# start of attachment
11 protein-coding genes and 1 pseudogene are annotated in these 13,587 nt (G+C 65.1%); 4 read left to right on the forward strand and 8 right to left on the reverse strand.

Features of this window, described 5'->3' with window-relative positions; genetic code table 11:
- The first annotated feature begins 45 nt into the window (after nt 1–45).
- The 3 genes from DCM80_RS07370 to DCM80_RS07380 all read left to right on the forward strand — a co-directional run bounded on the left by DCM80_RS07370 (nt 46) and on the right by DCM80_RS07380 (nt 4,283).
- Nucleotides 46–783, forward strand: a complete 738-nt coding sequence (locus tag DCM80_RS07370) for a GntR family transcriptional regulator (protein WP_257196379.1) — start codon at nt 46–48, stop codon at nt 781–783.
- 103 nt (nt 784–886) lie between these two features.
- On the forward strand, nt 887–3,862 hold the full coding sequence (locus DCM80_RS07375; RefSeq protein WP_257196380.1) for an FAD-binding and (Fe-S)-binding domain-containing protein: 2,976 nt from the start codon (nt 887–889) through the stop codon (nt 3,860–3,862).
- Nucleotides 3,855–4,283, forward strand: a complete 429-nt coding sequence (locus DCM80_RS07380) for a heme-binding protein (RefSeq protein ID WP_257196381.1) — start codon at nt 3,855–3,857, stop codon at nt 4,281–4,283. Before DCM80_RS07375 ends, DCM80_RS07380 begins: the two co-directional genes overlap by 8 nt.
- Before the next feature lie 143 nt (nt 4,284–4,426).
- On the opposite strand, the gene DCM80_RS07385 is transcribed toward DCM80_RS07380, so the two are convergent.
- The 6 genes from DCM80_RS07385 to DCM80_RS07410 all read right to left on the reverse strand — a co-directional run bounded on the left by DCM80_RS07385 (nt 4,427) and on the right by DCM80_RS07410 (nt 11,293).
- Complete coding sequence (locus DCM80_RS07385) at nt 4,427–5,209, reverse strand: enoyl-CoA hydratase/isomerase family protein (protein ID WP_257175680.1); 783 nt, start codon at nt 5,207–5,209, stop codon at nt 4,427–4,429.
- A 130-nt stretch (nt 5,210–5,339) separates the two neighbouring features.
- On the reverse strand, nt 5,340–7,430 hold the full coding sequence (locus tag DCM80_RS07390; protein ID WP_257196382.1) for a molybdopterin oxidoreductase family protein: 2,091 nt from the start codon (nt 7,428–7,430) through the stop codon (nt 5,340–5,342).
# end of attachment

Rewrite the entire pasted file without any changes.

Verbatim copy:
11 protein-coding genes and 1 pseudogene are annotated in these 13,587 nt (G+C 65.1%); 4 read left to right on the forward strand and 8 right to left on the reverse strand.

Features of this window, described 5'->3' with window-relative positions; genetic code table 11:
- The first annotated feature begins 45 nt into the window (after nt 1–45).
- The 3 genes from DCM80_RS07370 to DCM80_RS07380 all read left to right on the forward strand — a co-directional run bounded on the left by DCM80_RS07370 (nt 46) and on the right by DCM80_RS07380 (nt 4,283).
- Nucleotides 46–783, forward strand: a complete 738-nt coding sequence (locus tag DCM80_RS07370) for a GntR family transcriptional regulator (protein WP_257196379.1) — start codon at nt 46–48, stop codon at nt 781–783.
- 103 nt (nt 784–886) lie between these two features.
- On the forward strand, nt 887–3,862 hold the full coding sequence (locus DCM80_RS07375; RefSeq protein WP_257196380.1) for an FAD-binding and (Fe-S)-binding domain-containing protein: 2,976 nt from the start codon (nt 887–889) through the stop codon (nt 3,860–3,862).
- Nucleotides 3,855–4,283, forward strand: a complete 429-nt coding sequence (locus DCM80_RS07380) for a heme-binding protein (RefSeq protein ID WP_257196381.1) — start codon at nt 3,855–3,857, stop codon at nt 4,281–4,283. Before DCM80_RS07375 ends, DCM80_RS07380 begins: the two co-directional genes overlap by 8 nt.
- Before the next feature lie 143 nt (nt 4,284–4,426).
- On the opposite strand, the gene DCM80_RS07385 is transcribed toward DCM80_RS07380, so the two are convergent.
- The 6 genes from DCM80_RS07385 to DCM80_RS07410 all read right to left on the reverse strand — a co-directional run bounded on the left by DCM80_RS07385 (nt 4,427) and on the right by DCM80_RS07410 (nt 11,293).
- Complete coding sequence (locus DCM80_RS07385) at nt 4,427–5,209, reverse strand: enoyl-CoA hydratase/isomerase family protein (protein ID WP_257175680.1); 783 nt, start codon at nt 5,207–5,209, stop codon at nt 4,427–4,429.
- A 130-nt stretch (nt 5,210–5,339) separates the two neighbouring features.
- On the reverse strand, nt 5,340–7,430 hold the full coding sequence (locus tag DCM80_RS07390; protein ID WP_257196382.1) for a molybdopterin oxidoreductase family protein: 2,091 nt from the start codon (nt 7,428–7,430) through the stop codon (nt 5,340–5,342).